Less Is More: Enabling LLM-powered Chatbots to Generate Relevant Answers with Curated, Accurate Information

Less Is More: Enabling LLM-powered Chatbots to Generate Relevant Answers with Curated, Accurate Information

Of the over 100 million people who have tried out ChatGPT, most have been impressed by its ability to answer almost any question on any topic. Even the least technical among us know that ChatGPT and OpenAI have access to vast quantities of data. Hence, it is easy to assume that always to provide the correct answer; it’s best to be armed with as much information as possible.

That makes sense at first glance: if I don’t know the question, having as much information as I can muster should prepare me to answer just about anything. In short, the more information I have, the less chance I won’t be able to answer a question. But odd as it may sound, that’s not necessarily so.

In fact, the opposite is often the case: less but more relevant and accurate information typically generates better results. In this post, we explore why this concept is important for enterprises to grasp if they are to leverage LLMs in their business applications.

Among the most initially attractive elements of large language models (LLMs) are their scale and general applicability. Indeed, GPT—the term adopted by OpenAI as the prefix for their series of LLMs—means “Generative Pretrained Transformer.” The volume of data used to train the models and the vast number of dimensions (possible next words/phrases in a pattern) each term learned from that training ensures that general LLMs—sometimes referred to as “foundation models” —can, in theory, be applied to various enterprise use cases.

Where we’re looking to provide something more specific, for example a customer- or employee-facing support bot, using a pure LLM in isolation will likely create troublesome issues that we’ll need to resolve. In this case, the general nature of the LLM becomes only partially useful; the ability to structure the response linguistically continues to be highly useful, but the substantive data on which the answer might rely is likely lacking in several ways.

Firstly, our enterprise chatbot use case will always have an associated and highly specific context that needs to be applied. Secondly, the human-bot interaction will occur within one of our owned web properties, and a conversation may be initiated from a specific product or service page within that property. Both of these elements give us part of the context for the question being asked of the bot. They tell what we know of the user—whether explicit as a known entity or implicit from collated visit data—that influences both the question and the correct response.

We also need to control what information is contained, and who has access to this information. Ignoring these requirements by utilizing LLMs in isolation to respond to interactions opens an enterprise to the potential for hallucinatory or otherwise inaccurate information, both of which are unpredictable because the training sources for the LLM are out of the enterprise’s control (and often somewhat deliberately oblique).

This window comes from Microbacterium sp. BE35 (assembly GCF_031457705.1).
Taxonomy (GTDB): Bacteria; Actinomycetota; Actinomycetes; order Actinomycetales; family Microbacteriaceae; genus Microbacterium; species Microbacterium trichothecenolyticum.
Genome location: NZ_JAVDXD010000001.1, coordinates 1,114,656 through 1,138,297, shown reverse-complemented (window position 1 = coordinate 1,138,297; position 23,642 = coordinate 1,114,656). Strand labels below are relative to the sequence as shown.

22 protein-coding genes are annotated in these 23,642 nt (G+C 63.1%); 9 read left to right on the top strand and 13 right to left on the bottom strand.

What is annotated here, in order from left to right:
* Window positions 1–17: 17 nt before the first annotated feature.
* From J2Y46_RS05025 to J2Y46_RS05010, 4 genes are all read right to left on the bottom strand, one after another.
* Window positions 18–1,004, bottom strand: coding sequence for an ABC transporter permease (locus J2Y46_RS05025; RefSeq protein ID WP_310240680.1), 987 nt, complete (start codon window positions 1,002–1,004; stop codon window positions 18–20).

An alternative way to make the best use of LLMs while managing the content, context, access to, and veracity of the responses is to use a hybrid approach, with a separate handling application adding user context and approved information to each query (prompt) to build an augmented prompt, which then can be sent to the LLM to generate a complete response. SearchUnify’s FRAG methodology is a good example of this approach.

This way of addressing the technology has several advantages. First, it puts the enterprise in control of which interactions get sent to the LLM. Regular, repetitive, and easily fulfilled queries can be filtered out and responded to without burning any token with an LLM provider. For example, users can be redirected quickly to the login or account pages without further recourse and at a lower cost. Indeed, many other recurring and easily resolved examples will be found within your existing search log files.

For more advanced queries, this application can build a set of information (e.g., approved links) deduced from the user’s context within the property and any active login status to create a complete detailed response before being augmented by the LLM and returned to the user. In all such cases, the enterprise remains in full control of managing the initial query (prompt), how that can be added to before being sent to an LLM (tuning), and any post-response actions that might be applied (filtering). All returned information will be up to date, approved, and subject to any access controls or permissions that the application assigns to the user and their context. So, by leveraging LLMs’ scope and scale and their rich linguistic knowledge alongside local knowledge, control, and context, your chatbot interactions will be richer and more natural, while maintaining your enterprise information standards without worry.

When something is as hyped as Generative AI and LLMs it’s easy to be initially impressed and then quickly dismissive. But the fact is that LLMs are here to stay, yet what works impressively for answering random questions about random topics isn’t necessarily going to work so well for responding to difficult questions about highly specialized topics. Enterprises around the world are testing and experimenting with LLMs, and lessons are being learned about how to utilize their potential in the business world. The first major lesson we have learned is that less is often more and that to generate value from LLMs their use needs to be adapted and modified for the enterprise. Your organization has some things that generic LLMs don’t have, such as understanding of context and access to highly curated, relevant, and accurate specialized information sources. If used wisely, these are the key ingredients to fast-track your business to LLM success.